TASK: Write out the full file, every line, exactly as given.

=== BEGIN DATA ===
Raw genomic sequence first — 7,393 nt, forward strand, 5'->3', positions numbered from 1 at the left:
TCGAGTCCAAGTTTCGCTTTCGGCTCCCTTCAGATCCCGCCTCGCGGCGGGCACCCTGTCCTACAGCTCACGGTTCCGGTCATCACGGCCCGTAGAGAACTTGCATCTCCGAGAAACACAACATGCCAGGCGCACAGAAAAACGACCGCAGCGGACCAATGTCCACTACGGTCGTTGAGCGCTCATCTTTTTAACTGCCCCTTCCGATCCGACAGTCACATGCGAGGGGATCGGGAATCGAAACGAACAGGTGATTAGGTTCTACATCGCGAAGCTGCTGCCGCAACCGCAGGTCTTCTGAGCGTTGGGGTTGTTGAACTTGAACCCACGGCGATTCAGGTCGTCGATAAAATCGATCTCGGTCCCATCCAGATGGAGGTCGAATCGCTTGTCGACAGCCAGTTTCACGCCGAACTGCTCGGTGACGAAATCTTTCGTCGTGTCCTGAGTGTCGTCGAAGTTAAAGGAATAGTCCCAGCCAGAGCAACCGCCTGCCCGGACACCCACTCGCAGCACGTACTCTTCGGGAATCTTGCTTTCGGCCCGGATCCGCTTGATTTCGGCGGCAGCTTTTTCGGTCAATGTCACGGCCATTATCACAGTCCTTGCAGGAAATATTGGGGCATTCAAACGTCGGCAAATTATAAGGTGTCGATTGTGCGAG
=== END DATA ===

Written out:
Raw genomic sequence first — 7,393 nt, forward strand, 5'->3', positions numbered from 1 at the left:
TCGAGTCCAAGTTTCGCTTTCGGCTCCCTTCAGATCCCGCCTCGCGGCGGGCACCCTGTCCTACAGCTCACGGTTCCGGTCATCACGGCCCGTAGAGAACTTGCATCTCCGAGAAACACAACATGCCAGGCGCACAGAAAAACGACCGCAGCGGACCAATGTCCACTACGGTCGTTGAGCGCTCATCTTTTTAACTGCCCCTTCCGATCCGACAGTCACATGCGAGGGGATCGGGAATCGAAACGAACAGGTGATTAGGTTCTACATCGCGAAGCTGCTGCCGCAACCGCAGGTCTTCTGAGCGTTGGGGTTGTTGAACTTGAACCCACGGCGATTCAGGTCGTCGATAAAATCGATCTCGGTCCCATCCAGATGGAGGTCGAATCGCTTGTCGACAGCCAGTTTCACGCCGAACTGCTCGGTGACGAAATCTTTCGTCGTGTCCTGAGTGTCGTCGAAGTTAAAGGAATAGTCCCAGCCAGAGCAACCGCCTGCCCGGACACCCACTCGCAGCACGTACTCTTCGGGAATCTTGCTTTCGGCCCGGATCCGCTTGATTTCGGCGGCAGCTTTTTCGGTCAATGTCACGGCCATTATCACAGTCCTTGCAGGAAATATTGGGGCATTCAAACGTCGGCAAATTATAAGGTGTCGATTGTGCGAG